IRS 2008 list of notorious tax scams

IRS unveils 2008 list of notorious tax scams the “Dirty Dozen”

Mike Habib, EA

myIRSTaxRelief.com

IRS has recently unveiled its latest list of notorious tax scams, which it calls the “Dirty Dozen,” highlighted by Internet phishing scams and several frivolous tax arguments. New to the “Dirty Dozen” this year is a scheme, which IRS auditors discovered, that relates to unreasonable and/or excessive fuel tax credit claims.

“Dirty Dozen” for 2008. IRS has identified the following tax scams as this year’s “Dirty Dozen:”

    • Phishing. This is a tactic used by Internet-based thieves to trick unsuspecting victims into revealing personal information they can then use to access the victims’ financial accounts. Phishing scams often take the form of an e-mail that appears to come from a legitimate source. IRS never uses e-mail to contact taxpayers about their tax issues.
    • Economic stimulus payment scams. Some scam artists are trying to trick individuals into revealing personal financial information that can be used to access their financial accounts by making promises relating to the economic stimulus payment, often called a “rebate.” To obtain the payment, eligible individuals in most cases will not have to do anything more than file a 2007 federal tax return. But some criminals posing as IRS representatives are trying to trick taxpayers into revealing their personal financial information by falsely telling them they must provide information to get a payment.
    • Frivolous arguments. Promoters of frivolous schemes encourage people to make unreasonable and unfounded claims to avoid paying the taxes they owe. Most recently, IRS expanded its list of frivolous legal positions that taxpayers should stay away from. Taxpayers who file a tax return or make a submission based on one of the positions on the list are subject to a $5,000 penalty.
    • Fuel tax credit scams. IRS is receiving claims for the fuel tax credit that are unreasonable. Some taxpayers, such as farmers who use fuel for off-highway business purposes, may be eligible for the fuel tax credit. But some individuals are claiming the tax credit for nontaxable uses of fuel when their occupation or income level makes the claim unreasonable. Fraud involving the fuel tax credit was recently added to the list of frivolous tax claims, potentially subjecting those who improperly claim the credit to a $5,000 penalty.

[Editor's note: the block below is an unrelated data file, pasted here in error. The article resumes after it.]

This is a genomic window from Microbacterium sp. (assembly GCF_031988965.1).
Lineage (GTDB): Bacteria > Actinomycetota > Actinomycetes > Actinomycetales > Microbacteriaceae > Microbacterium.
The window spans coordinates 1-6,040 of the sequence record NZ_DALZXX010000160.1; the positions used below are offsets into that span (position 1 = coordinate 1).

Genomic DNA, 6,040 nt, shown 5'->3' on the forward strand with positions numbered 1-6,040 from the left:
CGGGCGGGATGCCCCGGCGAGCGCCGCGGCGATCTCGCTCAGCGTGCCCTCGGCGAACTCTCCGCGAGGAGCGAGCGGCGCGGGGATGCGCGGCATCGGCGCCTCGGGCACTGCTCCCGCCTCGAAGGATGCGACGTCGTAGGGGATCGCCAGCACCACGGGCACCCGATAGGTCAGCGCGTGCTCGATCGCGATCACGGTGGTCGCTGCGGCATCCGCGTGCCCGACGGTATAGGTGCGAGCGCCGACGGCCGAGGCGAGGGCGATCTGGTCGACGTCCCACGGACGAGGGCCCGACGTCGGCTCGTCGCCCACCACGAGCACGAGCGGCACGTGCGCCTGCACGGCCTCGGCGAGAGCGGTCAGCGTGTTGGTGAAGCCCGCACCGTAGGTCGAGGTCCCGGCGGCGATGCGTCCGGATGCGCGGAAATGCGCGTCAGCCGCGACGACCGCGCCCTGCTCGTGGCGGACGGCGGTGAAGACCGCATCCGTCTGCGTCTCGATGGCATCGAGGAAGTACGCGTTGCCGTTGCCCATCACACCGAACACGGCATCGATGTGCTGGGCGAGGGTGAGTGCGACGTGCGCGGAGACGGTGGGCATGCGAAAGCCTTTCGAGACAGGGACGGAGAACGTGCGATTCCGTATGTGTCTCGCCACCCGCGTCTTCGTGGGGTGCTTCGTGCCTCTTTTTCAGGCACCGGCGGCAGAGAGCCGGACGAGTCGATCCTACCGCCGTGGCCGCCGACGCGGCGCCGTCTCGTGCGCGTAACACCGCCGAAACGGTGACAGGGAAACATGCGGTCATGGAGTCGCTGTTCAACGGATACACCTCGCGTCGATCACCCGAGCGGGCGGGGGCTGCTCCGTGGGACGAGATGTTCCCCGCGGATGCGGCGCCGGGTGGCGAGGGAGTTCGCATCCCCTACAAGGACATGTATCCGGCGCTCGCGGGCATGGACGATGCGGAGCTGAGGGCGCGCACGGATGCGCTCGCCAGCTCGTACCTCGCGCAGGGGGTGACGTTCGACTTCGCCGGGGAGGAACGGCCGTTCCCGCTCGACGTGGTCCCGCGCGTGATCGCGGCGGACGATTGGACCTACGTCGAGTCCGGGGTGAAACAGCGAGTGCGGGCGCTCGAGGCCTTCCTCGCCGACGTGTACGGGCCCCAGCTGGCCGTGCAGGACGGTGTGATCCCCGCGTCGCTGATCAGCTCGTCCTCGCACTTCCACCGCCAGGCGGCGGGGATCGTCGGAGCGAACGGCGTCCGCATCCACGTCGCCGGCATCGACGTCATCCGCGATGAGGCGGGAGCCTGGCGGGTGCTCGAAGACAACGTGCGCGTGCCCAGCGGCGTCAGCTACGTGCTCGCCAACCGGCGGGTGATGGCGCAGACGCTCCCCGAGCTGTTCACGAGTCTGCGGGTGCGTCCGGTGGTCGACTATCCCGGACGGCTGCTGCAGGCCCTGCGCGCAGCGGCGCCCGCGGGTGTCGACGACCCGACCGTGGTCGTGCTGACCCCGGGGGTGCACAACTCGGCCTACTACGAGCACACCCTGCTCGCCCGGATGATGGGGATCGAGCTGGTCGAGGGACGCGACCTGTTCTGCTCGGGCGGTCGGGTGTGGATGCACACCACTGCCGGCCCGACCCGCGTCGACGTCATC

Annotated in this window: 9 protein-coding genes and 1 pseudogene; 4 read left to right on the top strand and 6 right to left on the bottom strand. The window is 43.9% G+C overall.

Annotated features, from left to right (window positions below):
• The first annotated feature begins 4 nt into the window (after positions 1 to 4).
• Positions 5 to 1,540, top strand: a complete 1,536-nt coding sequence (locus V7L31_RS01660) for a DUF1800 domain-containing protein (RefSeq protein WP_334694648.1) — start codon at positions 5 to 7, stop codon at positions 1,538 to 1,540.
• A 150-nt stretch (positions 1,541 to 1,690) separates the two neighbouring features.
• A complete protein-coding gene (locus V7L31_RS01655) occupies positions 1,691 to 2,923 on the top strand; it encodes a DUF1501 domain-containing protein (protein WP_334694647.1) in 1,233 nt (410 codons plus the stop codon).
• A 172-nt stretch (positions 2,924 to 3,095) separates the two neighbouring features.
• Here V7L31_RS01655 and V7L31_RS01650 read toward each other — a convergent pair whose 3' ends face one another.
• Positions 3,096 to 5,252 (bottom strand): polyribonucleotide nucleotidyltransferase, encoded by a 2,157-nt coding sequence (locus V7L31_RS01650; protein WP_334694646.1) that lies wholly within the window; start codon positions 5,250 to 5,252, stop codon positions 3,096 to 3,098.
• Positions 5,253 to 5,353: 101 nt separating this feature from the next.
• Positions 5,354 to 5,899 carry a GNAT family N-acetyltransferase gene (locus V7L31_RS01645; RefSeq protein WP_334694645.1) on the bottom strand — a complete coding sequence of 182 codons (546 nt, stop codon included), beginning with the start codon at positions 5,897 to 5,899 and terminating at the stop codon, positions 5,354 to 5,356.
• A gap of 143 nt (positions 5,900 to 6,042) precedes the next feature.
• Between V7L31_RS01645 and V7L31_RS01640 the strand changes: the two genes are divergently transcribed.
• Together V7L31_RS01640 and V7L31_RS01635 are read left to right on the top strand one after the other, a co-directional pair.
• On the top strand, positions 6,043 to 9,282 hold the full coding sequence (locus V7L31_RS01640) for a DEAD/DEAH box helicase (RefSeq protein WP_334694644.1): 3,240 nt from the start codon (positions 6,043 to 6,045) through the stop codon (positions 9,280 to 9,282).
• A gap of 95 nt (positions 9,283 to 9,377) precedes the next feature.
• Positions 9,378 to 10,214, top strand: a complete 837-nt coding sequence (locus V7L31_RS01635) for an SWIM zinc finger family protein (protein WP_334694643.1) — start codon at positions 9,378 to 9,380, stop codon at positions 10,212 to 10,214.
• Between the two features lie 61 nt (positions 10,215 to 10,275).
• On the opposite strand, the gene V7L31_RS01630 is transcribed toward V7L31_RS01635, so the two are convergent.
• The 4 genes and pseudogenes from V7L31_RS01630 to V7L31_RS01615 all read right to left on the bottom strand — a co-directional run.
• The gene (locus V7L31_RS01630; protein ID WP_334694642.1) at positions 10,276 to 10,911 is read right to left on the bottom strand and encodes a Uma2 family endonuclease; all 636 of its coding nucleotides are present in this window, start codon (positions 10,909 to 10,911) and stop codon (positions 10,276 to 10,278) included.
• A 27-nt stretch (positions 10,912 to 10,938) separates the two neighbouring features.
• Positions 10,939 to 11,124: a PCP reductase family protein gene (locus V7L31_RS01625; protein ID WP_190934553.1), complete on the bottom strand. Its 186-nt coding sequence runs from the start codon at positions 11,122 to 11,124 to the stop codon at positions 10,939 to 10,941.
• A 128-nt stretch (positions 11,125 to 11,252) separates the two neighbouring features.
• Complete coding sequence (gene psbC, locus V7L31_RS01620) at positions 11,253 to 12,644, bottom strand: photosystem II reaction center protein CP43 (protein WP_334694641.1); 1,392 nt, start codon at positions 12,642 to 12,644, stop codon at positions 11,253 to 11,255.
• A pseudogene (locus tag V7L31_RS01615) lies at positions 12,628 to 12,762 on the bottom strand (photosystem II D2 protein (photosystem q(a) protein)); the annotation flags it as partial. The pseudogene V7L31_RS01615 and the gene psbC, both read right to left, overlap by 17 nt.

• Hiding income offshore. Individuals continue to try to avoid paying U.S. taxes by illegally hiding income in offshore bank and brokerage accounts or using offshore debit cards, credit cards, wire transfers, foreign trusts, employee leasing schemes, private annuities or life insurance plans. IRS and the tax agencies of U.S. states and possessions continue to aggressively pursue taxpayers and promoters involved in such abusive transactions.
    • Abusive retirement plans. IRS continues to uncover abuses in retirement plan arrangements, including Roth IRAs. IRS is looking for transactions that taxpayers are using to avoid the limitations on contributions to Roth IRAs.
    • Zero wages. Filing a phony wage- or income-related information return to replace a legitimate information return has been used as an illegal method to lower the amount of taxes owed.
    • False claims for refund and requests for abatement. This scam involves a request for abatement of previously assessed tax using Form 843, “Claim for Refund and Request for Abatement.”
    • Return preparer fraud. Dishonest tax return preparers can cause many problems for taxpayers who fall victim to their schemes.
    • Disguised corporate ownership. Some people are going as far as forming domestic shell corporations in certain states for the purpose of disguising the ownership of a business or financial activity. IRS is working with state authorities to identify these entities and bring their owners into compliance.
    • Misuse of trusts. For years, unscrupulous promoters have urged taxpayers to transfer assets into trusts. They promise reduction of income subject to tax, deductions for personal expenses and reduced estate or gift taxes. However, some trusts do not deliver the promised tax benefits.
    • Abuse of charitable organizations and deductions. IRS continues to observe the misuses of tax-exempt organizations. These include arrangements to improperly shield income or assets from taxation, attempts by donors to maintain control over donated assets or income from donated property and overvaluation of contributed property. In addition, IRS is seeing an upturn in instances where taxpayers try to disguise private tuition payments as contributions to charitable or religious organizations.

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